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Mark J. Terrill, Associated Press
Los Angeles Lakers forward Julius Randle, right, reaches in on Utah Jazz forward Derrick Favors during the first half of an NBA basketball game Sunday, April 8, 2018, in Los Angeles.
I don’t really pay attention to it to the extent that I hear it. To be honest, it’s a reflection of my staff maybe as much as anything and the job that they’ve done with our players. —Quin Snyder

LOS ANGELES — Campaigns for Donovan Mitchell to win Rookie of the Year and Rudy Gobert to win Defensive Player of the Year have been launched by the Utah Jazz’s public relations team.

But quietly, among NBA inner circles, Jazz coach Quin Snyder’s name is also in the mix for Coach of the Year.

Whether he gets it or not is a different story, but the fourth-year sideline leader is certainly gaining traction for at the very least some form of consideration.

Prior to Utah’s 112-97 win against the Los Angeles Lakers Sunday to clinch a playoff berth, Lakers coach Luke Walton said he admires the job that Snyder is doing with this team and feels he should be in the running for the year-end award.

“He’s done a great job. Quin’s a great coach,” Walton said. “The way they play, the way they move the ball, the way that they defend as a team and obviously they were pretty far out of the playoff picture and (Rudy) Gobert came back from that injury and they’ve been winning at a pretty crazy rate since then.”

To be specific, Utah fell nine games below .500 (19-28) after an embarrassing loss to the Atlanta Hawks on Jan. 22 in Atlanta. Utah has gone on a 28-5 run since then, currently holding the fourth seed in the West with just two games remaining.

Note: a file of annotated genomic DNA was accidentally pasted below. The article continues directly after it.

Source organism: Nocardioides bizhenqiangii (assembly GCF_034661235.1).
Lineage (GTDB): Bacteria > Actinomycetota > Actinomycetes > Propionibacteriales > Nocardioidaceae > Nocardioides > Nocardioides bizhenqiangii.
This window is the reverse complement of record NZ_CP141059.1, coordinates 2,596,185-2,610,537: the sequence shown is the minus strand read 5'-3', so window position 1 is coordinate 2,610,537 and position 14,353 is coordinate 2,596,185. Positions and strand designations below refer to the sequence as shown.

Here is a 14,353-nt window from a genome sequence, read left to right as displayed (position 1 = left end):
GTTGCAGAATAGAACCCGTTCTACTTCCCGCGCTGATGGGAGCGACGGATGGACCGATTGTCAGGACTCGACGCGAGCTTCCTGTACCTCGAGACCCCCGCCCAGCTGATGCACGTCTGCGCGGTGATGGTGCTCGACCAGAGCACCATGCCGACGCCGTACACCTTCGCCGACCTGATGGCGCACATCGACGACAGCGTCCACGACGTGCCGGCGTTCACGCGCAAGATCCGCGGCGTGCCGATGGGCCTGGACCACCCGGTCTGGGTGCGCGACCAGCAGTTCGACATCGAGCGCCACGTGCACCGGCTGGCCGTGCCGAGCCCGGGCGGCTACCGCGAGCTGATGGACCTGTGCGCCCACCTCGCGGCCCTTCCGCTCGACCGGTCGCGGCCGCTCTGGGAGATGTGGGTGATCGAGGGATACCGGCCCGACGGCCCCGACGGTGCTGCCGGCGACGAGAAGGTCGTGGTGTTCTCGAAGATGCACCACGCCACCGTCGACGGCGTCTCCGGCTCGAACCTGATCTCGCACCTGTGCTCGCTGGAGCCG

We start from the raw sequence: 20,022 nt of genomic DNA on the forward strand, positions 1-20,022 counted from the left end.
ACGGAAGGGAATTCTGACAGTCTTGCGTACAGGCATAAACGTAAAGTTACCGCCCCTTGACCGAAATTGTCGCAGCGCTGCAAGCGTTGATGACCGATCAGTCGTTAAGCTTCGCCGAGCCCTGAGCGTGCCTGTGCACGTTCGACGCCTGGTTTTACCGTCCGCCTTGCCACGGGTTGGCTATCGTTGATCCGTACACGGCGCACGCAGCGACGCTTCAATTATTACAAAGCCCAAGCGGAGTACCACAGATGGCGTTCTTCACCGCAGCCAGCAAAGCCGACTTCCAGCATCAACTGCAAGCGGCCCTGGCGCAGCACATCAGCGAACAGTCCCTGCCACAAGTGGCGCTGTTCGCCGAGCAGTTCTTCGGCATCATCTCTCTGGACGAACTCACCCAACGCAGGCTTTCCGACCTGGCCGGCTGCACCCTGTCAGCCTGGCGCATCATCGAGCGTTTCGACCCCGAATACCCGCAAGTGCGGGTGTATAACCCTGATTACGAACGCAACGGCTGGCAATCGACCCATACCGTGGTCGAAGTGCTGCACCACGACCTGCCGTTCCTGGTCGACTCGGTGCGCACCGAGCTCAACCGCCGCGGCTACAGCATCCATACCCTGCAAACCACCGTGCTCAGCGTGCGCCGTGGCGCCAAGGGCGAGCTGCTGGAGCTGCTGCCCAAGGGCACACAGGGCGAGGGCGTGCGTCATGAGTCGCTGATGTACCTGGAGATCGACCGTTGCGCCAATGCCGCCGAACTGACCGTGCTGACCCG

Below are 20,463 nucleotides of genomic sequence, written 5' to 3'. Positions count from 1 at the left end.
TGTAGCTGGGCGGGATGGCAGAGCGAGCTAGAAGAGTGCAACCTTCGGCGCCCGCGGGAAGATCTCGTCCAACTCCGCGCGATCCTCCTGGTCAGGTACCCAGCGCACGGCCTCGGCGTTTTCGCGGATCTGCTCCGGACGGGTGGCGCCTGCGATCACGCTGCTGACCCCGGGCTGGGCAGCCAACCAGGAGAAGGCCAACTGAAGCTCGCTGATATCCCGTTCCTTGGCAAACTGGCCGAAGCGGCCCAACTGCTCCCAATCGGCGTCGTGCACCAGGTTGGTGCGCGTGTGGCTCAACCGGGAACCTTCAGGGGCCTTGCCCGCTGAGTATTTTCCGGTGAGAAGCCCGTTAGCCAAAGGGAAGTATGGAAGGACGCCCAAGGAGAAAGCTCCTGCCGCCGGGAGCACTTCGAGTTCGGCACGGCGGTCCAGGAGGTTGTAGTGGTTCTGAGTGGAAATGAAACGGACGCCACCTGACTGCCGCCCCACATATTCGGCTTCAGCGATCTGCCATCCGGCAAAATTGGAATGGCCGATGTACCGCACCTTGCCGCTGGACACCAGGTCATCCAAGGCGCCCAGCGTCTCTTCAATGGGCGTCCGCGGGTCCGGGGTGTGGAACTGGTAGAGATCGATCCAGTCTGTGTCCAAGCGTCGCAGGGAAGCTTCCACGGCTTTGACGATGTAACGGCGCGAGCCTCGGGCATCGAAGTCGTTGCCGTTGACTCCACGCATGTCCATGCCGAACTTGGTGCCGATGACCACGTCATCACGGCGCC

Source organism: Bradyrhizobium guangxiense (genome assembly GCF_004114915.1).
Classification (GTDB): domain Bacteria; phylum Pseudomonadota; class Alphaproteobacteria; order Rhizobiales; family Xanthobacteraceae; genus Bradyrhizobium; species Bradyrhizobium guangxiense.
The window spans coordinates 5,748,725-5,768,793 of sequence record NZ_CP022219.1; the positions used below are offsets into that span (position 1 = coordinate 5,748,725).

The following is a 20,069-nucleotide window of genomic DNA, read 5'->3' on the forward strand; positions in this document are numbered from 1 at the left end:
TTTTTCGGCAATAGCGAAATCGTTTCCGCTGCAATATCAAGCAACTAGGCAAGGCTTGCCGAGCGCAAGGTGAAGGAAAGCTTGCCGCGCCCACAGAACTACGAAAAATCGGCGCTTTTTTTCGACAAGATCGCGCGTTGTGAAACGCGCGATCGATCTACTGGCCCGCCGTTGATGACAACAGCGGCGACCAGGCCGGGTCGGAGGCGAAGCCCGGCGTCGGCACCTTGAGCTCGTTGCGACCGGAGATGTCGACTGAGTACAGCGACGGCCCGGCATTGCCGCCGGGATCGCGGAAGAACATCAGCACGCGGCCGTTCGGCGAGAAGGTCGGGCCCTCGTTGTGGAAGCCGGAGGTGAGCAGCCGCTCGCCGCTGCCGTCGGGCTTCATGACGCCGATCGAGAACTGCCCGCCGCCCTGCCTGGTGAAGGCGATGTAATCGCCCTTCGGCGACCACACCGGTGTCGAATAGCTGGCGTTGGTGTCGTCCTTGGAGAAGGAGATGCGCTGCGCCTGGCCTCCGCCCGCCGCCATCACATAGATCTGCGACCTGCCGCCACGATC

Snyder refused to solely take credit for the drastic turnaround throughout the course of the season and says he tries to block out the outside chatter of any individual achievements.

“I don’t really pay attention to it to the extent that I hear it,” Snyder said. “To be honest, it’s a reflection of my staff maybe as much as anything and the job that they’ve done with our players.

“Secondly, maybe more so just a reflection of our team and means the guys and how they’ve played and as a coach you get credit for stuff that you probably don’t have as much to do with because I stand up in front of you guys and talk about the team.”

During the 2016-17 season, Snyder coached the team to a 51-31 season with a playoff appearance after missing the postseason for four straight years.

With the loss of Gordon Hayward through free agency, many people didn’t expect this year’s Jazz team to be in the playoff picture, especially three months ago, but the Jazz are proving naysayers wrong while being led offensively by rookie guard Donovan Mitchell.

Mitchell describes Snyder’s coaching style as stern and upfront. He is one of the main people vouching for Snyder to win the award.

“He deserves it,” Mitchell said. “If you look at everybody in America, no one expected us to be the four seed right now to be honest, and what better way to honor him than to give him the Coach of the Year.”

Since taking over as head coach for Utah in 2014, after years of experience in the NCAA and the NBA D-League, Snyder has compiled a head coaching record of 176-150, but has gone 98-64 over the past two seasons.

At this point, with two regular season games remaining, Snyder doesn’t have time for self analysis just yet, but is certainly aware of what’s happening as he’s soaking in the moment.

Former Jazz coach Frank Layden became the franchise’s lone sideline leader to be named Coach of the Year in 1983-84 after leading the squad to its first-ever playoff appearance.

“I think every year you do this, you learn from your mistakes and hopefully if you’re self aware and you can use opportunities where you made mistakes and you don’t do as good of job as you can and look at those things and try to get better,” Snyder said. “No different than our team. We’re all a work in progress.”